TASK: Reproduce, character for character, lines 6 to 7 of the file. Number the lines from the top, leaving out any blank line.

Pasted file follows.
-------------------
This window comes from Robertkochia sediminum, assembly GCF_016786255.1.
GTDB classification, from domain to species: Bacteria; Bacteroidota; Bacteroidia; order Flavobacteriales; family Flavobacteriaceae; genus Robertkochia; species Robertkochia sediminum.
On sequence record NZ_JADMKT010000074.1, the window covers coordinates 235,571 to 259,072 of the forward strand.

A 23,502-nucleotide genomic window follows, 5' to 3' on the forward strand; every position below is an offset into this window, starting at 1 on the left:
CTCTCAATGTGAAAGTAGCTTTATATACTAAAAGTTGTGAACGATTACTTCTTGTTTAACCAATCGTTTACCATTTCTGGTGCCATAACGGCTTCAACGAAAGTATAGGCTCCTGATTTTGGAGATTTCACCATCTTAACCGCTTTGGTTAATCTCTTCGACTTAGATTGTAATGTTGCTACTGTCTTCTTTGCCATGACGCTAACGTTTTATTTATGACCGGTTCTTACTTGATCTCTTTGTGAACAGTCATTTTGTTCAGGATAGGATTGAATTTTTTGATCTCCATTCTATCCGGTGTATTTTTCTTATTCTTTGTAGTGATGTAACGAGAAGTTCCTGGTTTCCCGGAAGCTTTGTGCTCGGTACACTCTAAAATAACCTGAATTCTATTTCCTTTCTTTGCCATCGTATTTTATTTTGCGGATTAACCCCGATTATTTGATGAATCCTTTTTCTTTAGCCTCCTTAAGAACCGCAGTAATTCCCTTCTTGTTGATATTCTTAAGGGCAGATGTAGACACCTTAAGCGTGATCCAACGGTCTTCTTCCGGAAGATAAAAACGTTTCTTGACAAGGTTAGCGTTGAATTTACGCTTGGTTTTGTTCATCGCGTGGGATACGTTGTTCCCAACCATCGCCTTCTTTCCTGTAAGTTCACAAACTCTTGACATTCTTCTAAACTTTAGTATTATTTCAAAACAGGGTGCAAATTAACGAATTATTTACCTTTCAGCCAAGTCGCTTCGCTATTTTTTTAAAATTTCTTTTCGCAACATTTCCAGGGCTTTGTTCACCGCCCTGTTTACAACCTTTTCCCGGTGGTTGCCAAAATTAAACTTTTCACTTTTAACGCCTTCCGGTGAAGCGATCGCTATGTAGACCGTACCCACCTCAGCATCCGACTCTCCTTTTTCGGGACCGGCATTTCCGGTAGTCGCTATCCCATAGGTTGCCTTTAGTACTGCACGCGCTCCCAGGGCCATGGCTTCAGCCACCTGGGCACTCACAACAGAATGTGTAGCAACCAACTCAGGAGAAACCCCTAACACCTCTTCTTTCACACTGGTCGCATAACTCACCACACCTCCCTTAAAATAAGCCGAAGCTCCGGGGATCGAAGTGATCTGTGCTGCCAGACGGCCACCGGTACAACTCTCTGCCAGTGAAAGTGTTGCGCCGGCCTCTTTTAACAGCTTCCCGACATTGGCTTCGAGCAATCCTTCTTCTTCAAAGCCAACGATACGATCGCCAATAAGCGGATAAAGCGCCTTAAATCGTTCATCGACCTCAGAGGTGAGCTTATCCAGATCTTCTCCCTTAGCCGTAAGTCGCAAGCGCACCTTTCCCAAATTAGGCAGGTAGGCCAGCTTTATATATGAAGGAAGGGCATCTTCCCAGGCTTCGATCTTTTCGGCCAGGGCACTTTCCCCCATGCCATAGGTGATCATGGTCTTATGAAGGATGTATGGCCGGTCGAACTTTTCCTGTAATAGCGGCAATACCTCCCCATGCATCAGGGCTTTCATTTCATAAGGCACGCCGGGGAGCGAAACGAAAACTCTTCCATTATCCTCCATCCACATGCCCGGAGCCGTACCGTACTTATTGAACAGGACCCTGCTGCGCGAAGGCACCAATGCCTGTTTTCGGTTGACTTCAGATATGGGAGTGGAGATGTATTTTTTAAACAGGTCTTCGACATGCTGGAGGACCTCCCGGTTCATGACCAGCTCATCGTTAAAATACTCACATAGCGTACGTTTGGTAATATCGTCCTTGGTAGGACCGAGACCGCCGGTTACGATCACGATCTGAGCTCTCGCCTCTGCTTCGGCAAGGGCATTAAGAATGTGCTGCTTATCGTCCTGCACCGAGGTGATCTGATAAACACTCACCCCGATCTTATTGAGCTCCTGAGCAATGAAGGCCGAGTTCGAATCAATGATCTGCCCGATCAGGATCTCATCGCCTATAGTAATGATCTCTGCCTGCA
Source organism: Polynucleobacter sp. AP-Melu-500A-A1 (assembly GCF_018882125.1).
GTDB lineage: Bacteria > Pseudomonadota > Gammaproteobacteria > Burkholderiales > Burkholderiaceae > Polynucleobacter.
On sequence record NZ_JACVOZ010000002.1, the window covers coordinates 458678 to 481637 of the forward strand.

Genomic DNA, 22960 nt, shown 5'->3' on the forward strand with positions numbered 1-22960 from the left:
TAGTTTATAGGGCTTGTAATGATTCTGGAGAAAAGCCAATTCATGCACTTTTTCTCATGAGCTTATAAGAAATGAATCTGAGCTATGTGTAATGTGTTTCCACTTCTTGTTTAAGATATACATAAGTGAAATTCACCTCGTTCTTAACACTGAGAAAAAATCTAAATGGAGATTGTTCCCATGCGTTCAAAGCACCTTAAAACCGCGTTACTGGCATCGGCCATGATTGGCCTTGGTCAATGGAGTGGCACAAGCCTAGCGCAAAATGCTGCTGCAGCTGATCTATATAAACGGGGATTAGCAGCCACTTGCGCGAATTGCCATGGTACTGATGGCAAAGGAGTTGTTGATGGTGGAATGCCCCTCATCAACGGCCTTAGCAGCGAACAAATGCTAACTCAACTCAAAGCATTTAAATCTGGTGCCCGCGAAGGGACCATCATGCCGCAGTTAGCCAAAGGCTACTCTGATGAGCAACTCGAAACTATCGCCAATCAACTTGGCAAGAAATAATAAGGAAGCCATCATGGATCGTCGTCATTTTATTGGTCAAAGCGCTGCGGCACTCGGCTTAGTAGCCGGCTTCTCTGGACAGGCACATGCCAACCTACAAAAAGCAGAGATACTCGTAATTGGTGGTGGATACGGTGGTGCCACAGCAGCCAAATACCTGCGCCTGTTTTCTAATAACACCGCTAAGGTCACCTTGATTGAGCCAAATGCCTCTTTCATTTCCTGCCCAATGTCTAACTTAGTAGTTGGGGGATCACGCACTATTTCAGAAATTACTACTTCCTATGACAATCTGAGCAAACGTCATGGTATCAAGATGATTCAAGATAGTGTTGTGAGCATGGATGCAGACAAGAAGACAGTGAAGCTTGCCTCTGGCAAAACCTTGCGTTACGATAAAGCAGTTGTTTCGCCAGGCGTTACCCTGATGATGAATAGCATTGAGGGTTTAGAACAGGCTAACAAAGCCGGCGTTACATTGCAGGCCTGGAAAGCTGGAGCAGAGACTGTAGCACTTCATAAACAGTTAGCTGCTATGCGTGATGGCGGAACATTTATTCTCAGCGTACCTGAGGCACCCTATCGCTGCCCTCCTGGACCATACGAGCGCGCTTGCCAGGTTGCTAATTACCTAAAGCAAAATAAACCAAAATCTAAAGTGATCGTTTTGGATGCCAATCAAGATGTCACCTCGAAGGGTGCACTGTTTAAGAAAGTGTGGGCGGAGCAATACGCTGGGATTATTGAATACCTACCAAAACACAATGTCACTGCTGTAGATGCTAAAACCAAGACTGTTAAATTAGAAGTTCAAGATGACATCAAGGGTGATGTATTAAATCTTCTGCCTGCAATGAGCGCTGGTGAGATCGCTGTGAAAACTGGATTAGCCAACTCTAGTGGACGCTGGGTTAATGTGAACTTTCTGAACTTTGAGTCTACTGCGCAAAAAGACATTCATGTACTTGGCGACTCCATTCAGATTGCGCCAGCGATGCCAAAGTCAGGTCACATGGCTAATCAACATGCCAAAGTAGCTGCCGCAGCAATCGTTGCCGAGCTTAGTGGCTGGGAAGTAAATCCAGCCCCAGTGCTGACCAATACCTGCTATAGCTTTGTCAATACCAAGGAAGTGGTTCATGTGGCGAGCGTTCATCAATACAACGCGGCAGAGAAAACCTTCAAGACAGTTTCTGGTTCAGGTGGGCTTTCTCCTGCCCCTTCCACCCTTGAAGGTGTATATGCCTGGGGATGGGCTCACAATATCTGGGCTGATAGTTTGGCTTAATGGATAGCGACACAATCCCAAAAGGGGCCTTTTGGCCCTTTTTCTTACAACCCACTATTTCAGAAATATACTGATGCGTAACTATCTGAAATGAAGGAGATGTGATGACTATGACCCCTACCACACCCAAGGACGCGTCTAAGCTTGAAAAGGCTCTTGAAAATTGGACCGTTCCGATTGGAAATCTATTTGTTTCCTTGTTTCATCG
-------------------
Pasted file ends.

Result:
Source organism: Polynucleobacter sp. AP-Melu-500A-A1 (assembly GCF_018882125.1).
GTDB lineage: Bacteria > Pseudomonadota > Gammaproteobacteria > Burkholderiales > Burkholderiaceae > Polynucleobacter.